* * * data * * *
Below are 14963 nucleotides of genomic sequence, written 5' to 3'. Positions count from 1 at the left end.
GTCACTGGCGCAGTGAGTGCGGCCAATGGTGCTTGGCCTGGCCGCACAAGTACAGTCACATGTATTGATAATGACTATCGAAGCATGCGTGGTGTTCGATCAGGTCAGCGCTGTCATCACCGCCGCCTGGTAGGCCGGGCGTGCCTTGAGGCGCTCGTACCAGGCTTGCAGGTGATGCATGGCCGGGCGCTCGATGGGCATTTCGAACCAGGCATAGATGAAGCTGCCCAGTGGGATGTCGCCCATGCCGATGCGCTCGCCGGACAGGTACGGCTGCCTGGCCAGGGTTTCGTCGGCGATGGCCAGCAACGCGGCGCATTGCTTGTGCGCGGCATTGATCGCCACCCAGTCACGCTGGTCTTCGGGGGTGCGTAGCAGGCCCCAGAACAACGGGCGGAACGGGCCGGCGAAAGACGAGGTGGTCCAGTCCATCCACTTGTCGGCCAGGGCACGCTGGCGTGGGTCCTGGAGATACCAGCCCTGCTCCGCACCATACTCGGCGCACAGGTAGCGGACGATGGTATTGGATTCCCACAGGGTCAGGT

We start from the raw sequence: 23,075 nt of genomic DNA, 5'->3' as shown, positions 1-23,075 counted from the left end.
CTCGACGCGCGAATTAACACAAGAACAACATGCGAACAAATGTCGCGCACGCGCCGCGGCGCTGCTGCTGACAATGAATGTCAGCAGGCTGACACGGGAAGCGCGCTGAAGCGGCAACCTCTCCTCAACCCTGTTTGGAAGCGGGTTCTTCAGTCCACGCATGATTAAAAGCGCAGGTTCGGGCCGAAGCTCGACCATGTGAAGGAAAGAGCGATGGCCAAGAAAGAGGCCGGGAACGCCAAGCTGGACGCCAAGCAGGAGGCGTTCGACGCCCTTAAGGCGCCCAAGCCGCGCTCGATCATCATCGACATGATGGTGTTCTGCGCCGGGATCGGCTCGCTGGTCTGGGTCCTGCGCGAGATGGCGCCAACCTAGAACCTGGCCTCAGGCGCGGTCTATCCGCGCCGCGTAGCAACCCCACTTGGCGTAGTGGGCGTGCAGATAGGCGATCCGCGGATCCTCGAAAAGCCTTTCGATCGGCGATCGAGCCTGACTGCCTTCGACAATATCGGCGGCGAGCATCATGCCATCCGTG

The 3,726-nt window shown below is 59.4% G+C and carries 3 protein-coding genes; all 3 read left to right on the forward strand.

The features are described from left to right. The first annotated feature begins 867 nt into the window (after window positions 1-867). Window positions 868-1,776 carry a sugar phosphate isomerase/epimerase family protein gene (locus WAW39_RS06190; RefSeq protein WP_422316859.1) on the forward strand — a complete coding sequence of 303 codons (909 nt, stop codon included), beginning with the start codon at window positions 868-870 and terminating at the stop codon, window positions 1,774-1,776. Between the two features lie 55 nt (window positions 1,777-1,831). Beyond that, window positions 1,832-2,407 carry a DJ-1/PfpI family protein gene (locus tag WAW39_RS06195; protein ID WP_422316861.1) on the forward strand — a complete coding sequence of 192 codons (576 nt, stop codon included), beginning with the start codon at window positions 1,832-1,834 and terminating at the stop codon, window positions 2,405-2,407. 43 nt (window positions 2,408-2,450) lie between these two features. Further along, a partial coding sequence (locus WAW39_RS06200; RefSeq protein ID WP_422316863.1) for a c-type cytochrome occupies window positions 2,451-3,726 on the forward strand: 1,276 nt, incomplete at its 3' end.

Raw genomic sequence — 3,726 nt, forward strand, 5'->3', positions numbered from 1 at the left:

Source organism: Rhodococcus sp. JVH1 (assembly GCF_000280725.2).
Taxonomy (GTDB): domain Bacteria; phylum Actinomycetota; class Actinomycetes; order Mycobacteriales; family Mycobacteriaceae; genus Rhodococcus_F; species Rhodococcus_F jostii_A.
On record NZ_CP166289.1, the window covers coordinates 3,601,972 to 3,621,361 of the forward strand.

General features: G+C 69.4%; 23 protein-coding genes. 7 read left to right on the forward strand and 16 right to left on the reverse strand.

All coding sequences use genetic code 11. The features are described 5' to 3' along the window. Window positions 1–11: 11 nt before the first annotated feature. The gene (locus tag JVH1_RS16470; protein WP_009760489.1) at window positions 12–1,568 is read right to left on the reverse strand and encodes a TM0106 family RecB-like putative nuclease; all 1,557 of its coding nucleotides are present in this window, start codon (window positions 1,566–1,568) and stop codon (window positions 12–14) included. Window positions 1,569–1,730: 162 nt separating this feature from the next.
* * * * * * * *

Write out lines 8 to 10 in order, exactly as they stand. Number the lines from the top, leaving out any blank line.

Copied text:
Source organism: Rhodococcus sp. JVH1 (assembly GCF_000280725.2).
Taxonomy (GTDB): domain Bacteria; phylum Actinomycetota; class Actinomycetes; order Mycobacteriales; family Mycobacteriaceae; genus Rhodococcus_F; species Rhodococcus_F jostii_A.
On record NZ_CP166289.1, the window covers coordinates 3,601,972 to 3,621,361 of the forward strand.